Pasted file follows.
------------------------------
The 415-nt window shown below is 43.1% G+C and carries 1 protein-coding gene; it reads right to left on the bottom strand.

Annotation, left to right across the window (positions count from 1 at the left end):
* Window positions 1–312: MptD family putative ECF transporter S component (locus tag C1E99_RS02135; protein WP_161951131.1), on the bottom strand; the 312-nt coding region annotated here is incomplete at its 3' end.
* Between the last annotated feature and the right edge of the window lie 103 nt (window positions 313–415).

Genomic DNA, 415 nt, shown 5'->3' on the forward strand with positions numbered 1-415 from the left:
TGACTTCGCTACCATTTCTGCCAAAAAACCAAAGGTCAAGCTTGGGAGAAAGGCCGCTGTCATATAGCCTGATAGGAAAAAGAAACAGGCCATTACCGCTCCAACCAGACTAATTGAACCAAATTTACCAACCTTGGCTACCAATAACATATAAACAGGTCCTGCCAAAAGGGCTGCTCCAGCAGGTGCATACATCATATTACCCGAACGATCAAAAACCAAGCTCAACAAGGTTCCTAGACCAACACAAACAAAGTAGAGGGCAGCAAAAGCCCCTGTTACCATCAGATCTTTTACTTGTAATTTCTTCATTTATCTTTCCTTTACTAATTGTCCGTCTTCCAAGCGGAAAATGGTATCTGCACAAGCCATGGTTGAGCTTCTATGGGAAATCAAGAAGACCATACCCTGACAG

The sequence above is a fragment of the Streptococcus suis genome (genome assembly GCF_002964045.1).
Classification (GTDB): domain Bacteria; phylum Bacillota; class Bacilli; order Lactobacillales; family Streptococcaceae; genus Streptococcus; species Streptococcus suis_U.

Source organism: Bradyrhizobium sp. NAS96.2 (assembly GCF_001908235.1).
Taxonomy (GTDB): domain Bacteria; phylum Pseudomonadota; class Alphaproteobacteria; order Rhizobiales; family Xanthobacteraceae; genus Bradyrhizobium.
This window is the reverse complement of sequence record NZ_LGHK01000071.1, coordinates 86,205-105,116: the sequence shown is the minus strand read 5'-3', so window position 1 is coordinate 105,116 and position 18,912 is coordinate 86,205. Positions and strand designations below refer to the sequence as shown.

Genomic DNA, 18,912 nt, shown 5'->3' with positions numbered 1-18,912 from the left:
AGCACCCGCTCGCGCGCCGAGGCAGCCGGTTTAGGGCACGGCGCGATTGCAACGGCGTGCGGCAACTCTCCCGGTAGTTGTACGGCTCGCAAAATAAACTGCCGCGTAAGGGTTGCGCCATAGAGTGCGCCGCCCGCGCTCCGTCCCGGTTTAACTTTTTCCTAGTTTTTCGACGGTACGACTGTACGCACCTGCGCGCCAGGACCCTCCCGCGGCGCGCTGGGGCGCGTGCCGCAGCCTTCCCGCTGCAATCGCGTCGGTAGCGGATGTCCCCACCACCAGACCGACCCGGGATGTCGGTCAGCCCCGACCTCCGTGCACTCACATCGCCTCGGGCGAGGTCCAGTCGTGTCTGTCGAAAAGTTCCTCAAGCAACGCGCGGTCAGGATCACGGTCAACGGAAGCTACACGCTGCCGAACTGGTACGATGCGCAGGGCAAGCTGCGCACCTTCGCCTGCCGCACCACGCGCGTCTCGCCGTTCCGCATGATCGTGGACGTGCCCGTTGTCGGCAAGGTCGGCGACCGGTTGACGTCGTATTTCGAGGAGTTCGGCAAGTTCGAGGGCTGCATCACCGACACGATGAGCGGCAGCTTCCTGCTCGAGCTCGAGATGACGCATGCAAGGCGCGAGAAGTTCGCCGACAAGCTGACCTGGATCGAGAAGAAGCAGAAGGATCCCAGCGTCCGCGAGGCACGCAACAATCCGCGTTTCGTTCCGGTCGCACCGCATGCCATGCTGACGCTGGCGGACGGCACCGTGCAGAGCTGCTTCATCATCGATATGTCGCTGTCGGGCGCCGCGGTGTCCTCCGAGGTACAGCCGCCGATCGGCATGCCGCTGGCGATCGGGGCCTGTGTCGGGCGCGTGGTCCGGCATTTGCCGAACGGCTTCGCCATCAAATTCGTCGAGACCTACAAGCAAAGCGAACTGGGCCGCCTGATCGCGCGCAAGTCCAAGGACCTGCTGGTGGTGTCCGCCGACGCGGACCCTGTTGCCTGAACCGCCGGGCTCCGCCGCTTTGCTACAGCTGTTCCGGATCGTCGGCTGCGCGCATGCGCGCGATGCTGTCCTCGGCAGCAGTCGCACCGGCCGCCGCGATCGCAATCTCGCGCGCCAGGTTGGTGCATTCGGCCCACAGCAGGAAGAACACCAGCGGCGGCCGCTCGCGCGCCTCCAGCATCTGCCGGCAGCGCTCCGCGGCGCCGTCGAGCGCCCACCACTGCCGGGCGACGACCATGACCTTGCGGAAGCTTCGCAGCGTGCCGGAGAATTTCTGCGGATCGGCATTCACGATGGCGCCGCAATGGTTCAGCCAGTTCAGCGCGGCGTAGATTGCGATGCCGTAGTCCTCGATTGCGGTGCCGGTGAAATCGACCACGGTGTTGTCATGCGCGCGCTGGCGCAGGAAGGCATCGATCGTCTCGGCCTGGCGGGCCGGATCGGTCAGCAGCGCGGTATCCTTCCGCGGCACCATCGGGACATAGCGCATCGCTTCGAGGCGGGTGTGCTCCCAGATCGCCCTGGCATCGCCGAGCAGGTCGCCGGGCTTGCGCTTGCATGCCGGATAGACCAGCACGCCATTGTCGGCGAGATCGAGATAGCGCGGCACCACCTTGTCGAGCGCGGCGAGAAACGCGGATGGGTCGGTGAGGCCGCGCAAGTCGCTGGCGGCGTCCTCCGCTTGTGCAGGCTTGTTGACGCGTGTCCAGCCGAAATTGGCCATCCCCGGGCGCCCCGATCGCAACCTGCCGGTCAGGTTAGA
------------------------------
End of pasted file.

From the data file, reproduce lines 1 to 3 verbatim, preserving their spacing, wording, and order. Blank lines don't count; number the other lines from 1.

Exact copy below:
The 415-nt window shown below is 43.1% G+C and carries 1 protein-coding gene; it reads right to left on the bottom strand.

Annotation, left to right across the window (positions count from 1 at the left end):
* Window positions 1–312: MptD family putative ECF transporter S component (locus tag C1E99_RS02135; protein WP_161951131.1), on the bottom strand; the 312-nt coding region annotated here is incomplete at its 3' end.